Tuesday, April 28, 2015

Advanced Medical Institute told vulnerable men with erection problems penises could shrink without treatment, court finds

This is how the so called authorities fail to protect the consumer, by not acting in time.

When it comes to defrauding the 'consumer' the authorities take their time, at a snail's pace, but when the roles are reversed and the corporation conglomerate, commonly known as the government buts a Bill across to make a new law, e.g. new speed camera laws or deployment of more (revenue raising) speed cameras the process takes months and not years.

AMI has defrauded the consumer to the tune of millions per annum since 2009, BUT the consumer watchdog did not shut them down.

It is now 2015 and AMI are still trading with their fraudulent claims.

The 'doctors' at AMI were never standing by to take your call, but rather trained telemarketers.

Another abysmal fail by the toothless watchdog the ACCC.

From the ABC article:

A company selling nasal sprays to treat erection problems used "unconscionable" sales techniques that included warning men their penises could shrink, the Federal Court has found.

The court ruled the Advanced Medical Institute (AMI), known for its high-profile billboards and television advertising, engaged in conduct contrary to the Trade Practices Act and the Australian Consumer Law.

Justice Tony North said patients were signed up to expensive contracts of 12 to 18 months without a proper medical consultation.

"Sales people used high-pressure selling techniques by telling men that their penis would shrink and they would suffer psychological impotence if they did not agree to the treatment," he said.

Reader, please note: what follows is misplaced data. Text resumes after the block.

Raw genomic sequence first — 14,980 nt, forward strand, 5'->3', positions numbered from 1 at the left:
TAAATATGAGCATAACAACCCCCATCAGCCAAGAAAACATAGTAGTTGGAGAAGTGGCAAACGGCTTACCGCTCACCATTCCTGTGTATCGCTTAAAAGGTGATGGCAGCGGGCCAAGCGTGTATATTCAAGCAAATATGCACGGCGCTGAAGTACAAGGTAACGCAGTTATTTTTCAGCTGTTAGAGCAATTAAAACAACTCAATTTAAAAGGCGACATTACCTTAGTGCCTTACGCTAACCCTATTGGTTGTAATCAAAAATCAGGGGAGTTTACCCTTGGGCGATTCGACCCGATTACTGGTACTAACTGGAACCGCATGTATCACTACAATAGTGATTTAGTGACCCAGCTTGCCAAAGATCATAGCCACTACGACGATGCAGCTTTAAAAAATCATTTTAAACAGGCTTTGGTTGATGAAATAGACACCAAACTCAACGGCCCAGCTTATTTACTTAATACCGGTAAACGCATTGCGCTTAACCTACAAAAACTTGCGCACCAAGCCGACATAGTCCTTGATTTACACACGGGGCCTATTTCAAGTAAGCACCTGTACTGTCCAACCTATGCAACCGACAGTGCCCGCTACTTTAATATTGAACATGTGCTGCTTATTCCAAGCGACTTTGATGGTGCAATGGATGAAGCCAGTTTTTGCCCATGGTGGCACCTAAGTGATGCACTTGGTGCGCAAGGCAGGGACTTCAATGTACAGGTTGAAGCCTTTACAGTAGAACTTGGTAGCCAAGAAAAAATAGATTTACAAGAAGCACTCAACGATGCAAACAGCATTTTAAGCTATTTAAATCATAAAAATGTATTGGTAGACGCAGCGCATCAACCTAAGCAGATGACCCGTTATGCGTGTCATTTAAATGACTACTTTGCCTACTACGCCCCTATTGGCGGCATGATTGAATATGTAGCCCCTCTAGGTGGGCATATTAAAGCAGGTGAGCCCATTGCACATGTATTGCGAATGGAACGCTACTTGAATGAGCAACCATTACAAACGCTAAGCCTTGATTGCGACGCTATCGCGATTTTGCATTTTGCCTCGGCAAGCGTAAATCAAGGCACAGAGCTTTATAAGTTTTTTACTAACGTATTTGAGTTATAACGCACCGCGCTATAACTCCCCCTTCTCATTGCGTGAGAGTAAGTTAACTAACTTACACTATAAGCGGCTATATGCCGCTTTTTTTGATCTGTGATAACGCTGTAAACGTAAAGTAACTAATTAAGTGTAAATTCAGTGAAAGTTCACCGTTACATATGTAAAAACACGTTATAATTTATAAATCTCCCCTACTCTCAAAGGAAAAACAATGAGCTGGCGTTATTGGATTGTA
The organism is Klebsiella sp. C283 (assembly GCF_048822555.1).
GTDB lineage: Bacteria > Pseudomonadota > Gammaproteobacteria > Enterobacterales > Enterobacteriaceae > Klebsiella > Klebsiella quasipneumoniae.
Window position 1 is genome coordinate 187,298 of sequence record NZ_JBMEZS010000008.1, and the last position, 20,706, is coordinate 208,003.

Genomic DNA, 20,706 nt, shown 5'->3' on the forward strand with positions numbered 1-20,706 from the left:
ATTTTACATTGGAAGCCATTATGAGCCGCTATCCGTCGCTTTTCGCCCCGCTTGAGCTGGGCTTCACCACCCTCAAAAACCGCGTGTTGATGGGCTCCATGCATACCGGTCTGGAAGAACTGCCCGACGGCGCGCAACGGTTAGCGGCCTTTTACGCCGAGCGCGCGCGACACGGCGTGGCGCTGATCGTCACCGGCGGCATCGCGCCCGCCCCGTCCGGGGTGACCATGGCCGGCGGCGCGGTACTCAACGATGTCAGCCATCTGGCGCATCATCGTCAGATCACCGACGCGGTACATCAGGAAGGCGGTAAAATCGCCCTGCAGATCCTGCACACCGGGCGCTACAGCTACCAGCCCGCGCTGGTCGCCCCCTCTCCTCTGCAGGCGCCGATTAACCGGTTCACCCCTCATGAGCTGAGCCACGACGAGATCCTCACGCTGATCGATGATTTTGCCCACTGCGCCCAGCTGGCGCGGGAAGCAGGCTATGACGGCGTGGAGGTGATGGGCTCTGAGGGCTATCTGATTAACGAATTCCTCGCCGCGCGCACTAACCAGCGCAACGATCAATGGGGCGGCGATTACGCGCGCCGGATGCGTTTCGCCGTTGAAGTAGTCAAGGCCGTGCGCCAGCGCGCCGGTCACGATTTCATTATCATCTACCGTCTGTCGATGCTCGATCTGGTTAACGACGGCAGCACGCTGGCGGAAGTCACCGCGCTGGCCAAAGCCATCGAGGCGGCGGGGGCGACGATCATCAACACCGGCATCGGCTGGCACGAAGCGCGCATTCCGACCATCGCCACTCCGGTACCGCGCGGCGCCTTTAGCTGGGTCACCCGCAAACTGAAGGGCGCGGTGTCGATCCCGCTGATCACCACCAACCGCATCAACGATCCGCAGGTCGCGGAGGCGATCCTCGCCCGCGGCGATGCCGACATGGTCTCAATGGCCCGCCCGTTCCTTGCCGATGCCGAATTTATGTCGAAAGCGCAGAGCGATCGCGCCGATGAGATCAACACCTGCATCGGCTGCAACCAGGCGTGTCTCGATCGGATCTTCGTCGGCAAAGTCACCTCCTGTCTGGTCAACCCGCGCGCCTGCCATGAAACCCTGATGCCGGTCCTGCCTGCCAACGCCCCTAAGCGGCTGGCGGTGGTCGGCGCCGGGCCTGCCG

The men were told they would get a refund if the treatment did not work but were not informed that they had to try all treatment options including self-injections in the base of the penis.

Justice North said there was no scientific basis for the treatment and doctors did not diagnose the cause of erectile dysfunction, which is often associated with cardiovascular disease and diabetes.

"The doctors failed to provide patients with proper care and act in their best interests," he said.

"They failed to meet the standards of proper practice established by the medical profession. The doctors elevated the commercial interests of AMI above the medical interests of the patients."

In the 2009 financial year, customers paid AMI nearly $55 million for its treatments.

Justice North ordered that AMI could offer patients contracts of no more than two months and must include a five-day cooling off period.

Its doctors must also conduct consultations either face-to-face or by video-link.

The judgement of the court was also referred to medical disciplinary bodies.

AMI was ordered to pay the legal costs of the Australian Competition and Consumer Commission.

abc.net.au 22 Apr 2015

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